I find myself typing this month’s column into my phone lying on my back on my wife’s yoga mat. I’ve been here for five days now. Had a little accident while wearing an Oculus VR headset.

Consequently I currently have lots of time on my hands. So, I’ve been thinking about how the eyewear industry has changed since I started out, then, musing about where it might be going.

I remember little workshops in the backs of practices and watching crafty opticians and technicians adjusting arm lengths, changing base curves, mending split rims and resinking hinges. I would travel around Britain with my little sales bag and marvel at the goings on.

As I lie here in throbbing pain, I’m wondering when that all changed. It was a gradual slide towards a new kind of optics. People didn’t need opticians to keep their glasses going for another three years. Increased competition meant broken frames were replaced under warranty and, besides, customers got used to being able to buy 2 for 1 for £90.

I remember one of my best UK accounts getting rid of his glazing machine about 10 years ago. ‘It doesn’t make sense to buy a new machine and pay someone to operate it,’ he told me. However, I think he lost something intangible. Did the customer notice?

I think I arrived in eyewear at the end of one great era and witnessed the transition to the next. This second era probably peaked in 2018. The optical experience morphed from old school skills as the elite opticians filled their stores with fancy new OCT machines and fundus cameras and the chains reluctantly followed. The independent became champion of unique expensive brands while the chains became champions of not so unique and less expensive brands. Both found an appreciative audience.

Opticians became more like a traditional retailer with a unique selling point (eye exams) and our stores were filled with frame stylists rather than seasoned experts in frame construction and lenses.

Freeform lens technology lowered the skill levels needed for dispensing and handling eyewear, and China’s factories enabled an explosion of new inexpensive frames and brands.

So what’s going to change in 15 years time? I’m going to make a bold prediction that by 2036, 90% of frame sales will be selected for customers by an algorithm.

I’ve had glimpses of the changes to come. In New York, 18 months ago, I visited one of my customers and he wanted me to try out his remote eye test. I went in a broom cupboard and sat in the chair. There, on a screen, was a real eye doctor in another state looking like a teacher in one of my kids’ Google Meets classes, instructing me how to use the phoropter head. Seemed like a crazy idea to me then. Seems like quite a good idea now.

A month, later I saw a chain in Japan with a pick-and-mix style shopping experience where you selected your frame for £10, popped your head in the auto refractor and took the frame and ticket to the till. You could pick your glasses up 30 minutes later for £30.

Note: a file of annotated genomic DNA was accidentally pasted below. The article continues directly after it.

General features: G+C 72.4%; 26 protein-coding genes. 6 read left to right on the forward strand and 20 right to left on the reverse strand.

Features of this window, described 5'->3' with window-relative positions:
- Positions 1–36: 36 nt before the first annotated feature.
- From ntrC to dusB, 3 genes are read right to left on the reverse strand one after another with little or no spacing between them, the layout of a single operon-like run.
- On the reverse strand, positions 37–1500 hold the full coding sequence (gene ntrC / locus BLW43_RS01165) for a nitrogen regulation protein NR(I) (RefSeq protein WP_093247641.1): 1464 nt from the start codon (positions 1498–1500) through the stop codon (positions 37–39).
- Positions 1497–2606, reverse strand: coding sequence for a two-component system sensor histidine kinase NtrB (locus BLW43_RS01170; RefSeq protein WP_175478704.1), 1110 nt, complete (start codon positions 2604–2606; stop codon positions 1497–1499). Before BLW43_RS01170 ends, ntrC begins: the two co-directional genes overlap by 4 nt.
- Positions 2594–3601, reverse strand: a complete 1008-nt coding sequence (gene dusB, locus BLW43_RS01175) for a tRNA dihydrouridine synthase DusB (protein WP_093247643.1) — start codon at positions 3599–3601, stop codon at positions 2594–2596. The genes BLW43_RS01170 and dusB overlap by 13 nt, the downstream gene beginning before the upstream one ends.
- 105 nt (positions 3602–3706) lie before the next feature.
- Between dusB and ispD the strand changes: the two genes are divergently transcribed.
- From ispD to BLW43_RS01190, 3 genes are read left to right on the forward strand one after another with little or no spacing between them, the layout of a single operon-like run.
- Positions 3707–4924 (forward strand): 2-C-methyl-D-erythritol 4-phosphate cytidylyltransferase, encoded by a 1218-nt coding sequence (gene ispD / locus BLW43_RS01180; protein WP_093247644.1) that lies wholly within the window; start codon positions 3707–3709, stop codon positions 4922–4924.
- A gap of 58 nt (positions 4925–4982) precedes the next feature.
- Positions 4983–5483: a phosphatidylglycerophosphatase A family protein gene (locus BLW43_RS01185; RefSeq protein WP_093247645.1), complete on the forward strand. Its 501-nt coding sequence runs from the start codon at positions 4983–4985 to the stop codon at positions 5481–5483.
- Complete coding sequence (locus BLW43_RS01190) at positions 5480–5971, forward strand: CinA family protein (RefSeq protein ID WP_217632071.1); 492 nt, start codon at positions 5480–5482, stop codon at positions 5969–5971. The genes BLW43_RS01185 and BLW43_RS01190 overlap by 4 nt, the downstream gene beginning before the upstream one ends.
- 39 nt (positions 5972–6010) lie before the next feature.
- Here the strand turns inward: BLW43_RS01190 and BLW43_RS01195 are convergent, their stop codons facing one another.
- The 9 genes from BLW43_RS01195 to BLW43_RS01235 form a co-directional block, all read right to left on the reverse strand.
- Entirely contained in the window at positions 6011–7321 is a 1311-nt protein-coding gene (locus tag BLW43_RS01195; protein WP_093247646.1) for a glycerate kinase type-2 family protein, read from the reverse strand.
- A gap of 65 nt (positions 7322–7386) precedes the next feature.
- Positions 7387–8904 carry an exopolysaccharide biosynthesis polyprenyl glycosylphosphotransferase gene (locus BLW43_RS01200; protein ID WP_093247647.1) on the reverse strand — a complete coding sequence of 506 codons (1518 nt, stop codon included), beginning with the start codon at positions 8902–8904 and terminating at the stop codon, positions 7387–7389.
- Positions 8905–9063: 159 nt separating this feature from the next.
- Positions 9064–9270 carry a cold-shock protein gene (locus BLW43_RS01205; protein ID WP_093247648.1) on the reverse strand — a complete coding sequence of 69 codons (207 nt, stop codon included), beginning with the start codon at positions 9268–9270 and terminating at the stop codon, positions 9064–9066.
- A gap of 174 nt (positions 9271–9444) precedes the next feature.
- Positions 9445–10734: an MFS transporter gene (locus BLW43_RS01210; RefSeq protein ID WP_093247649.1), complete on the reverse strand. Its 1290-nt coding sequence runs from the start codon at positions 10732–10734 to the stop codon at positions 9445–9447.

This is a transition phase. In 15 years, why even bother with that? I’ve also seen some frame ‘try-on’ apps that predict which frames look good on you. They are rubbish – for now. I bet I could teach the algorithm everything I know in half a day. Then all we will need is Instagram or Snapchat plug-ins selling you fast frame fashion. Complete with lenses for £10.

The optician business model in the UK currently relies on our stores filled with frame stylists and regulations mean you can’t dispense from auto refractors. What happens when Samsung’s next selfie camera can give you a prescription?

We should do well to fear this industry evolution and, to prosper in it, we need to embrace change. Right now, I think the priority is to be sure we are offering unique services to our customers. In particular we need to be reaching them digitally as soon as we can.

To find our place in this brave new optical world quickly is key. The eyewear equivalent of Amazon is going to gobble up all our business if we are not careful. 2021 is the year of change and the future will be here faster than we expected.

It’s the same for all businesses and retail in particular maintains a fixed mindset where they can only imagine one way of doing business, one set of customer needs, one way of operating.

An optician that is comfortable with change, that expects it and is designed to deal with it will continue to be successful not because of a specific set of favourable circumstances but because of what they do.

I’m conscious this all sounds a bit grumpy. Maybe it’s just time for my next round of ibuprofen. Oh, and if you are thinking of getting an Oculus VR (and it is epic) just don’t try to compete with your 14-year-old on Beat Saber as it will end in pain